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First Look – Talent Analytics Advisor


I got a demo of the Talent Analytics platform recently. Talent Analytics is a company that develops solutions that provide relevant information to help companies anticipate the impact talent has on their business goals. Advisor, their platform, is a web-based SaaS platform.

At the top level the product allows one or more organizations to be managed – many users of the platform are management consulting firms and they typically have multiple clients. Talent data is collected from each company with data being managed around the people in that company, grouped by role or functional area. The people being managed might be employees or candidates. Data is gathered about these people through a 61 question survey that takes a little less than 25 minutes to complete. The questions were built based on psychometrics and other research and are periodically validated statistically. The questions are randomly displayed and responders rank the 4 answers presented from most to least appropriate. The results are processed using the various algorithms that Talent Analytics have developed. Questions cross-check each other and are designed to catch both people trying to game the survey and those who are just randomly picking answers.

For each person the Talent Analytics algorithms create a series of analytic scores or metrics. For instance they have a set of scores for the way people think about business identified with as DISC –Decisive (directive v collaborative), Interactive (social v reserved), Stabilizing (likes predictability v likes change)and Cautious (rule follower v informal). These scores give a quick overview of people’s performance style – how they would like to work. They also calculate a set of Performance Styles values for how people feel they are performing in their current role (people often behave differently than their preferred style perhaps because they believe they need a certain performance style to be successful). Presenting this data in a simple table immediately shows interesting things about a selected group of people: A large gap between preferred and actual style is likely to cause stress, a team member with a score that is very different from the average of a group might not be a good fit for that team and so on.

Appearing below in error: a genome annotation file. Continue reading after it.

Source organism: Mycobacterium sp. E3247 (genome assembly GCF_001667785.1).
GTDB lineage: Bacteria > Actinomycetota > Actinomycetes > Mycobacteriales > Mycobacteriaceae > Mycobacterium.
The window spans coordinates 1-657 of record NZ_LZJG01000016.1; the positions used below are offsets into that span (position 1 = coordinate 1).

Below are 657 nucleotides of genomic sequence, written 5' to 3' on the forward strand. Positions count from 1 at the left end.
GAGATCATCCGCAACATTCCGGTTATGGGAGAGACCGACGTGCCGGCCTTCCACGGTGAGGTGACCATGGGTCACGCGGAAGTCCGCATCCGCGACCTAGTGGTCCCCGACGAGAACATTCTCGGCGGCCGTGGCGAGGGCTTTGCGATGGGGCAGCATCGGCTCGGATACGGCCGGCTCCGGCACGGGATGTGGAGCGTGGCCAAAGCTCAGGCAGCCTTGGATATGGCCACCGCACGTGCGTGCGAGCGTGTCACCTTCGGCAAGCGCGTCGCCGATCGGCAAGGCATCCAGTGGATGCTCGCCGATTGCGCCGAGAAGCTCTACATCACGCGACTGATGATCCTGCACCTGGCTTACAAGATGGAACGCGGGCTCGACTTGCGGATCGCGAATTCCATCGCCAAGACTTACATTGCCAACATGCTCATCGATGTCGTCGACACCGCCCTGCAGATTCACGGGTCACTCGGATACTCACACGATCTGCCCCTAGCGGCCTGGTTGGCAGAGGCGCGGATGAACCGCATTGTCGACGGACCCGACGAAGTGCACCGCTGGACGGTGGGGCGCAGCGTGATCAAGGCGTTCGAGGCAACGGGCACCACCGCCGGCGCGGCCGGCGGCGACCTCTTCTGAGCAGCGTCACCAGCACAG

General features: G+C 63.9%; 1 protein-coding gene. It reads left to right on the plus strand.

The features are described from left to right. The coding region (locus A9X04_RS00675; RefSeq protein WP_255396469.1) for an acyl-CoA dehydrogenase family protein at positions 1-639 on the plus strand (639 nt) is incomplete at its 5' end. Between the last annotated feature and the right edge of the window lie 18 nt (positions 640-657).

They also measure ambitions on 7 different dimensions. This shows the biggest drivers for people in their own assessment of themselves. Each person ends up with a ranked list of the 7 dimensions showing the relative importance to them of Economics or results; Altruism; Theoretical or love to learn/teach; Authoritative or mission focused; Political or competitive; Individual or non-conformist; and Creative who like being out of the box. These too are presented in tabular form and again the differences in attitude across a team, for instance, can be telling.

Both the 4 Performance Styles and 7 ambitions data are designed to be stable – they are things that cannot easily be changed or trained for. The four Performance Style parameters are genuinely independent variables – Talent Analytics have done extensive analysis to make sure that values of one don’t predict the others.

Besides the simple tables showing a group or team, this data can be presented in various graphical formats. Showing it on a graph can show the differences between team members, between candidates or between existing teams and candidates for the team. This can be used to compare candidates, to see how a team clusters, to see how top or bottom performers look (they have found that top and bottom performers often show particular patterns within a group or role) and so on. It can also be used to compare people from multiple teams that need to work together or even compare teams in different companies to see if their relative performance can be explained.